Is Claremont Prude, or Just Way Into Semantics?

Posted December 18, 2008 in News

A little over five years ago Tonia Bodley was sitting on the porch of her Claremont apartment with her boyfriend Johnny, playing the ukulele. A neighbor of hers came by to introduce a friend named Annie Knight. Bodley and Knight both shared a passionate interest in burlesque, and both had attended the Tease-O-Rama, an annual burlesque festival that had just played in Los Angeles.


Burlesque dominated the conversation and by the time it was over, Bodley and Knight had formulated the blueprint of a plan that would eventually lead to a show called Buckingham Burlesque, which in its five years has played to enthusiastic standing-room only crowds and sparked a revival of the uniquely American song and dance art in the Inland Empire.  


Buckingham Burlesque however, despite its success, has had problems finding a permanent base for its operations. It keeps seeing venues, like Robbies in Pomona, shut down or sold. But when Nancy Tessier opened the Hip Kitty in Claremont during the summer of 2007, there was hope that Buckingham Burlesque could ply its playfully racy trade in a tasteful and sophisticated environment.


Not so fast, said the city of Claremont. The college town has rules, and it’s putting the kabosh on such theatrical parody—which it sees as plainly adult. Furthermore, Hip Kitty committed the ultimate sin of putting on its marquee the bald-face truth—Buckingham Burlesque every week. 


“The Hip Kitty’s conditional use permit does not allow them to do a burlesque show,” says Lisa Prasse, Claremont’s city planner. “If they want to do burlesque, they have to apply for an adult business permit. So far, the proprietors do not want to go that route.”


The popular Claremont nightspot is allowed to showcase a variety of entertainment within its doors, including live music, spoken word, comedy and song & dance. Burlesque, which is associative to many things but is commonly lumped into the primary category of strip-tease, is being interpreted by the city as such. The more literal question is—can burlesque be interpreted as “song & dance?”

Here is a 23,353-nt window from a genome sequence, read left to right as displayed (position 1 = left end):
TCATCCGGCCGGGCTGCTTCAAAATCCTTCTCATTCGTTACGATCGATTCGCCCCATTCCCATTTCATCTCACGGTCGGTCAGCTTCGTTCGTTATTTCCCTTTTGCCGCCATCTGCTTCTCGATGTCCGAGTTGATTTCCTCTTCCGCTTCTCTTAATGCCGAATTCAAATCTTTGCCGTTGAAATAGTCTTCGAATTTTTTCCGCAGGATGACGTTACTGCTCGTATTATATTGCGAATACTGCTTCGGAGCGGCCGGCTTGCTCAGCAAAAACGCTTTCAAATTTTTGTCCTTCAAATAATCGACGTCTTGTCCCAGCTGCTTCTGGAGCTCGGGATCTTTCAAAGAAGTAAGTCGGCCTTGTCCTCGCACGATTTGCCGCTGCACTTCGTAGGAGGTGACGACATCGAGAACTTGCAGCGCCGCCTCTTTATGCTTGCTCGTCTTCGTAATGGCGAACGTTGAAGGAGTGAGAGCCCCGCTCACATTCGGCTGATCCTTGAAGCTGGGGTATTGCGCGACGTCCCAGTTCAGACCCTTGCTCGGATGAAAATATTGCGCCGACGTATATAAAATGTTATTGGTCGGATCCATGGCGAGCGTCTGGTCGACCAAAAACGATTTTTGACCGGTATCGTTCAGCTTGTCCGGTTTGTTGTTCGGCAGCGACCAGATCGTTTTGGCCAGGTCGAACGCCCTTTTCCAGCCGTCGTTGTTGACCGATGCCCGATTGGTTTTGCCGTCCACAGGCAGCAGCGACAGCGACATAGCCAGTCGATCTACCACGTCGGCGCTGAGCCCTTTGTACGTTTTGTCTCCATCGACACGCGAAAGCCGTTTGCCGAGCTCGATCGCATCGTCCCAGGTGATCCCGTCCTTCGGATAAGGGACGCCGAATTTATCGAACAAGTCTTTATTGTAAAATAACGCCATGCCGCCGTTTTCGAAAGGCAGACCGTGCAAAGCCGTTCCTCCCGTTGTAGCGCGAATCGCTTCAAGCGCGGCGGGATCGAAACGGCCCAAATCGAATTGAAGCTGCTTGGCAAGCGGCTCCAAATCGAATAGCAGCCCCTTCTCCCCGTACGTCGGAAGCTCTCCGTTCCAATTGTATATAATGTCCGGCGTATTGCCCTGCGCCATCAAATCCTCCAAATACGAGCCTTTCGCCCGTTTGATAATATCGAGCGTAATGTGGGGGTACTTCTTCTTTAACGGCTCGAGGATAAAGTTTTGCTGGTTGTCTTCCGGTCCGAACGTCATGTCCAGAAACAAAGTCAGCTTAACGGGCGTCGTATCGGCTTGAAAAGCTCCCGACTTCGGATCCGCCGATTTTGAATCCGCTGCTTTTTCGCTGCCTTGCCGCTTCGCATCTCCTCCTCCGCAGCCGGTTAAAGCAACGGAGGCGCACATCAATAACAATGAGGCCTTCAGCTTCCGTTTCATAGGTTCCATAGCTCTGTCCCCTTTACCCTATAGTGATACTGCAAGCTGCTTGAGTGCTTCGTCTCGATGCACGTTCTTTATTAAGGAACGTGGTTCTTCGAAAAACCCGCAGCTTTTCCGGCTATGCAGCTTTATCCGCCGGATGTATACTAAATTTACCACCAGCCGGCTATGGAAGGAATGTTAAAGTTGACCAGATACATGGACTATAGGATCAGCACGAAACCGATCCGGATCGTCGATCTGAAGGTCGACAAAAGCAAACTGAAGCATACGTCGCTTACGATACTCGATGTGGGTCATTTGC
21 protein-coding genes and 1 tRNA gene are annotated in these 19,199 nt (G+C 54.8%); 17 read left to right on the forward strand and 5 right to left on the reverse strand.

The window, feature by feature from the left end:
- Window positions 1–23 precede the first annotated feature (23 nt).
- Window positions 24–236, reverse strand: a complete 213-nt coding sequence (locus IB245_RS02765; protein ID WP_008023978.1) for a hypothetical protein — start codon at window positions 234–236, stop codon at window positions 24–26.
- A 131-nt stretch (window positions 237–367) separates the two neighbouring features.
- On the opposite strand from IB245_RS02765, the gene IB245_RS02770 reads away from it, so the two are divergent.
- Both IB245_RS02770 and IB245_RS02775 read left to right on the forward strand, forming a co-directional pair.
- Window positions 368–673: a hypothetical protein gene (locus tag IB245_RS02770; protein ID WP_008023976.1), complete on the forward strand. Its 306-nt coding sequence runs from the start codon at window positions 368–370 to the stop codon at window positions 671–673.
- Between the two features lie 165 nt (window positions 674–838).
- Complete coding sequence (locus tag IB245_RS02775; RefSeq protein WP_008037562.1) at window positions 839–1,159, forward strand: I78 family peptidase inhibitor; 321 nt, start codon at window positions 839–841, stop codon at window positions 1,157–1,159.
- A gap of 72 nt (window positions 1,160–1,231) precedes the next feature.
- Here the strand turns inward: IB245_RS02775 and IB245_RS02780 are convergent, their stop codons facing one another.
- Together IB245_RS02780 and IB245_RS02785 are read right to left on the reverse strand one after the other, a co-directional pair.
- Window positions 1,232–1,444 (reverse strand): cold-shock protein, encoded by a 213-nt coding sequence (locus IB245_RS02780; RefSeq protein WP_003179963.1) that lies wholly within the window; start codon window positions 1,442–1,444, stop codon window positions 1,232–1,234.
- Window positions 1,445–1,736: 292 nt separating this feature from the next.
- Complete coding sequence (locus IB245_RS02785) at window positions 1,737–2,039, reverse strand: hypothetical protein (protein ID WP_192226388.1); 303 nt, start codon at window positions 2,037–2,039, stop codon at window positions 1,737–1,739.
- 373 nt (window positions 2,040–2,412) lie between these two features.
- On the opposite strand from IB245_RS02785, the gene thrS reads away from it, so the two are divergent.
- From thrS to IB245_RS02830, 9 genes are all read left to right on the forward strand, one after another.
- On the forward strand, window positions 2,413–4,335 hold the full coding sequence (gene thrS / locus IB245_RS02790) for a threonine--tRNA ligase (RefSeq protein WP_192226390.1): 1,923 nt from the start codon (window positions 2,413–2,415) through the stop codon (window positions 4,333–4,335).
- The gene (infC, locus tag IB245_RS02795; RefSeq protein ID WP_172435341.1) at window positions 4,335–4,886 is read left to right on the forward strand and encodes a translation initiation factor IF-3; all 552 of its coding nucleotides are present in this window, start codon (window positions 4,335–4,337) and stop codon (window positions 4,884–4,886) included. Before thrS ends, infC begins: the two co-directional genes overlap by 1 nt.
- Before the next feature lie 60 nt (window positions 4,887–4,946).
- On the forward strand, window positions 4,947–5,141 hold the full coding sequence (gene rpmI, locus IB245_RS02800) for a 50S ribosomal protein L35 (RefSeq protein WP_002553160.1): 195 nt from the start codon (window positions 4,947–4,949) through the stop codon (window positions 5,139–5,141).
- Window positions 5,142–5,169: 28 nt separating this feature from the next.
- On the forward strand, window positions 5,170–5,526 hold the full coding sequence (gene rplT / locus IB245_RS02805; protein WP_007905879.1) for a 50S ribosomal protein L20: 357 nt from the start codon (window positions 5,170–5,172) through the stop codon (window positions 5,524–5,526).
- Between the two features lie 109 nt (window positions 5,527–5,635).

Not under Claremont’s definition of adult live entertainment. 


Chapter 5.48 of the Claremont Municipal Code, which defines adult businesses, has burlesque categorized with adult arcades, adult book stores, adult hotels and sex supermarkets. Specifically, under article 5.48.20(U), adult “live entertainment” includes burlesque, although it does not define what burlesque is.  


In light of the continued mainstream public embrace of the art, Claremont’s version of burlesque seems harsh. From Gypsy Rose Lee to Dita Von Teese; the Velvet Hammer to Lucha Va Voom; Madonna to the Pussycat Dolls, the celebration of histrionic strip-tease—once considered taboo and relegated to smoky back rooms—has caught on in a big way in America. 


It’s not an interpretation shared by neighboring cities. Both Pomona and Upland, which also have adult business ordinances, make no mention of burlesque in their codes.  


The Hip Kitty got in trouble late last summer when they started offering weekly burlesque shows. Though they didn’t advertise, they did put burlesque on their marquee. “That was a mistake,” said Tessier. “[The city] saw it and sent us a letter telling us to stop doing the shows.”


Tessier is naturally hesitant to rock the boat any further, and is adamant in her desire to work out an agreement with the city. But unless she wants to register her business with the chief of police and subject all of her employees and performers to fingerprinting—two of the numerous requirements for an adult business license—there is little the Hip Kitty can do outside of changing the language of the ordinance.  


It’s a slippery slope. There are no exclusions for an adult business license, but there are exceptions. If the Claremont Colleges want to stage a performance of the musical “Hair,” which contains nudity, or Laemmle Theatre screens Lust/Caution, a film with graphic sexual content, they are not in violation of the ordinance, according to Plasse. 


What if the Pussycat Dolls came to Bridges Auditorium?  


“That’s an interesting question,” says Plasse. “I don’t know what the answer to that would be.” 


However, Plasse says, city ordinances are not set in stone. If enough public clamor develops to induce the city council to act, there is a process to change the wording of the municipal code.


This would be a relief to Bodley, who has seen her career as a burlesque performer soar to great heights in the last five years. And, she says, the Hip Kitty is the perfect venue for her show.


“It has the best set-up of any place we have been.”

–Kevin Ausmus















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